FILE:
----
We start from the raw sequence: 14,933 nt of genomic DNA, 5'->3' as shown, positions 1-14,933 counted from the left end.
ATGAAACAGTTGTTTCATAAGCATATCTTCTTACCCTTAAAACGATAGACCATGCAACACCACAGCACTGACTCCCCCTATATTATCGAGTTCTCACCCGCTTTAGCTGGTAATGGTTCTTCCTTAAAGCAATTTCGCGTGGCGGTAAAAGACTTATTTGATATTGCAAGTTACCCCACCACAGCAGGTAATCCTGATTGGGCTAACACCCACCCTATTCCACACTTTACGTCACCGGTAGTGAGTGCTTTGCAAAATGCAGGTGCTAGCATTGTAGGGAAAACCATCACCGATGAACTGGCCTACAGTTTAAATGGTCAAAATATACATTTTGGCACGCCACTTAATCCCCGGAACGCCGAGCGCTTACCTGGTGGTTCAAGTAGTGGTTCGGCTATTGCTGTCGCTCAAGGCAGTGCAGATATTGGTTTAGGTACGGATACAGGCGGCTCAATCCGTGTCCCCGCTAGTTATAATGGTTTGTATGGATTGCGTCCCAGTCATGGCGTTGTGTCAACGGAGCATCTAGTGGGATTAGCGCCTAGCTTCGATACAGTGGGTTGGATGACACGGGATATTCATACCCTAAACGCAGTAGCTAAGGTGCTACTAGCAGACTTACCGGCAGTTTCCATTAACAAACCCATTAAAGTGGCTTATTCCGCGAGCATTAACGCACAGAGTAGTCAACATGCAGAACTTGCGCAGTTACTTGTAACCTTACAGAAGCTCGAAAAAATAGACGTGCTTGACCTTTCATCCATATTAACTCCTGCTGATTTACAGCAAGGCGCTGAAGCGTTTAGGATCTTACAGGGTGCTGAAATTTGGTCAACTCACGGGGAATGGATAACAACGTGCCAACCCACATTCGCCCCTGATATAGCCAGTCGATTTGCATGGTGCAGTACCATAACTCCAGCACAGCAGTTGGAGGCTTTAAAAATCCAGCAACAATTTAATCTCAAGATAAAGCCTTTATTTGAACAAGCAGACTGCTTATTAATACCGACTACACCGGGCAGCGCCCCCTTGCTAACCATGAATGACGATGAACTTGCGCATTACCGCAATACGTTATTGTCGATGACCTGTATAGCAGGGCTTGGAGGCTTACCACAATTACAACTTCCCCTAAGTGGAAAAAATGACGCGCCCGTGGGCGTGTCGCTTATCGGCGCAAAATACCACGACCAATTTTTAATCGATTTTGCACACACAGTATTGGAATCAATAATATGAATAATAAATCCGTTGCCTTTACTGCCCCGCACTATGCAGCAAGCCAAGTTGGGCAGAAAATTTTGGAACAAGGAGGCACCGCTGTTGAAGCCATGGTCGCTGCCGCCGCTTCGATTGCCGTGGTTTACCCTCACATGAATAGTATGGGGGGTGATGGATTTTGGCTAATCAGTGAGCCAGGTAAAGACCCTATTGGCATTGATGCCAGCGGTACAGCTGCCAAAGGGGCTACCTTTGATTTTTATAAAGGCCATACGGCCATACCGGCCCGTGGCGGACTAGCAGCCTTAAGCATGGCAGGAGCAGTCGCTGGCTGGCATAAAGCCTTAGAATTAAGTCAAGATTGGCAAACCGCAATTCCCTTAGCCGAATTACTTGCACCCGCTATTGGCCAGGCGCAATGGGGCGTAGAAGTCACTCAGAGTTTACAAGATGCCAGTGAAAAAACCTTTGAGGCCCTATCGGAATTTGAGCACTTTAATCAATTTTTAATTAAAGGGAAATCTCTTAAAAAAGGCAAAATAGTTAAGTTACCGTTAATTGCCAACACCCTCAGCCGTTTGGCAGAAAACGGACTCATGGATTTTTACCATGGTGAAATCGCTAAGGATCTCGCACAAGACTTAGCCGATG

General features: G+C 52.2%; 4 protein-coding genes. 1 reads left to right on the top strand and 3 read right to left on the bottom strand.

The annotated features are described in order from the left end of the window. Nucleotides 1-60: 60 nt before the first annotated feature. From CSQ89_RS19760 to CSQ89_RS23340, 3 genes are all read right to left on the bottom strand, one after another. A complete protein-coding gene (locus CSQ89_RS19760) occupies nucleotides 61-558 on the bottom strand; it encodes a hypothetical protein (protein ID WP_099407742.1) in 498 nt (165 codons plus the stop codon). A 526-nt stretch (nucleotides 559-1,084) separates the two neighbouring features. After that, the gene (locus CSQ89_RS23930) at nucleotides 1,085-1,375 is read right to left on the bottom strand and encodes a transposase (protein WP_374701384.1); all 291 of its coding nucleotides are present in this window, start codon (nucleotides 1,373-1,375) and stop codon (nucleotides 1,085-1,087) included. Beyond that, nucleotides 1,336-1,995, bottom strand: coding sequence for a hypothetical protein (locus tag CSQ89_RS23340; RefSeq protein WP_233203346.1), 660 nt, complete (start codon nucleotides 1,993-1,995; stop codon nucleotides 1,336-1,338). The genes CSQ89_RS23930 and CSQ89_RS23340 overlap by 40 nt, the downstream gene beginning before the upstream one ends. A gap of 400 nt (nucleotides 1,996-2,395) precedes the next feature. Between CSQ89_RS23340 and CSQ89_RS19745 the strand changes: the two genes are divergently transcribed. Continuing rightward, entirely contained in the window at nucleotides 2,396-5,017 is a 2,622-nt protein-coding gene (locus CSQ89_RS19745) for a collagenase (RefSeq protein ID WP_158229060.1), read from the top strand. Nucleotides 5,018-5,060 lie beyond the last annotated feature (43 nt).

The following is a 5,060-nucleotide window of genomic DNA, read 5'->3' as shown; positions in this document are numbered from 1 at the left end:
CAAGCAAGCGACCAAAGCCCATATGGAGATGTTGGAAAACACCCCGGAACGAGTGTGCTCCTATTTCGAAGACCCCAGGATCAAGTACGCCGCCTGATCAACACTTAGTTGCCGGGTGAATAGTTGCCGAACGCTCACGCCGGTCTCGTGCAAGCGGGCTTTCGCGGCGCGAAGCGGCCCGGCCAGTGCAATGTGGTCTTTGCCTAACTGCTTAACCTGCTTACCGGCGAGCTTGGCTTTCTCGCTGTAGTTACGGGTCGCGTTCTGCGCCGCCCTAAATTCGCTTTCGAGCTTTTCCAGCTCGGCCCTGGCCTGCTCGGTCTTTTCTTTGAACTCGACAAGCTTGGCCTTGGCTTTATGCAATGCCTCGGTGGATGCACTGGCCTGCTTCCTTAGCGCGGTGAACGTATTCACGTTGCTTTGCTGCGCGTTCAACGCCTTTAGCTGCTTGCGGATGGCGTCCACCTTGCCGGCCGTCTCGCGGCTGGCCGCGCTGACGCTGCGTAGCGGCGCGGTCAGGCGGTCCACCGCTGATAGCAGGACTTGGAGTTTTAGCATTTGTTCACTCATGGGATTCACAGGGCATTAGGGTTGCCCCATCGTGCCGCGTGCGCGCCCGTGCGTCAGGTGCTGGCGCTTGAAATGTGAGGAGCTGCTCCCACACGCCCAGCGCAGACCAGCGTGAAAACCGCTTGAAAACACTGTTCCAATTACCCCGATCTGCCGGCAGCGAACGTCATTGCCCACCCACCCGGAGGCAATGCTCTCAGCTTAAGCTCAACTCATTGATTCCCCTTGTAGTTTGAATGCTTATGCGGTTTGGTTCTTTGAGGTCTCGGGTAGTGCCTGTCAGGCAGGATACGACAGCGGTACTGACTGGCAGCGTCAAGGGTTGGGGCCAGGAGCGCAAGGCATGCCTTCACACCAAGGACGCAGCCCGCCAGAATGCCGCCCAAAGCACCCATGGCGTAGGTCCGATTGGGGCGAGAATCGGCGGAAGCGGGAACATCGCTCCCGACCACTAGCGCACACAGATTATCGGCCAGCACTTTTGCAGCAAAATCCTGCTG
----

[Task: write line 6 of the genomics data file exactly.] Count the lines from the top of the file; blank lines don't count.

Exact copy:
CAAGCAAGCGACCAAAGCCCATATGGAGATGTTGGAAAACACCCCGGAACGAGTGTGCTCCTATTTCGAAGACCCCAGGATCAAGTACGCCGCCTGATCAACACTTAGTTGCCGGGTGAATAGTTGCCGAACGCTCACGCCGGTCTCGTGCAAGCGGGCTTTCGCGGCGCGAAGCGGCCCGGCCAGTGCAATGTGGTCTTTGCCTAACTGCTTAACCTGCTTACCGGCGAGCTTGGCTTTCTCGCTGTAGTTACGGGTCGCGTTCTGCGCCGCCCTAAATTCGCTTTCGAGCTTTTCCAGCTCGGCCCTGGCCTGCTCGGTCTTTTCTTTGAACTCGACAAGCTTGGCCTTGGCTTTATGCAATGCCTCGGTGGATGCACTGGCCTGCTTCCTTAGCGCGGTGAACGTATTCACGTTGCTTTGCTGCGCGTTCAACGCCTTTAGCTGCTTGCGGATGGCGTCCACCTTGCCGGCCGTCTCGCGGCTGGCCGCGCTGACGCTGCGTAGCGGCGCGGTCAGGCGGTCCACCGCTGATAGCAGGACTTGGAGTTTTAGCATTTGTTCACTCATGGGATTCACAGGGCATTAGGGTTGCCCCATCGTGCCGCGTGCGCGCCCGTGCGTCAGGTGCTGGCGCTTGAAATGTGAGGAGCTGCTCCCACACGCCCAGCGCAGACCAGCGTGAAAACCGCTTGAAAACACTGTTCCAATTACCCCGATCTGCCGGCAGCGAACGTCATTGCCCACCCACCCGGAGGCAATGCTCTCAGCTTAAGCTCAACTCATTGATTCCCCTTGTAGTTTGAATGCTTATGCGGTTTGGTTCTTTGAGGTCTCGGGTAGTGCCTGTCAGGCAGGATACGACAGCGGTACTGACTGGCAGCGTCAAGGGTTGGGGCCAGGAGCGCAAGGCATGCCTTCACACCAAGGACGCAGCCCGCCAGAATGCCGCCCAAAGCACCCATGGCGTAGGTCCGATTGGGGCGAGAATCGGCGGAAGCGGGAACATCGCTCCCGACCACTAGCGCACACAGATTATCGGCCAGCACTTTTGCAGCAAAATCCTGCTG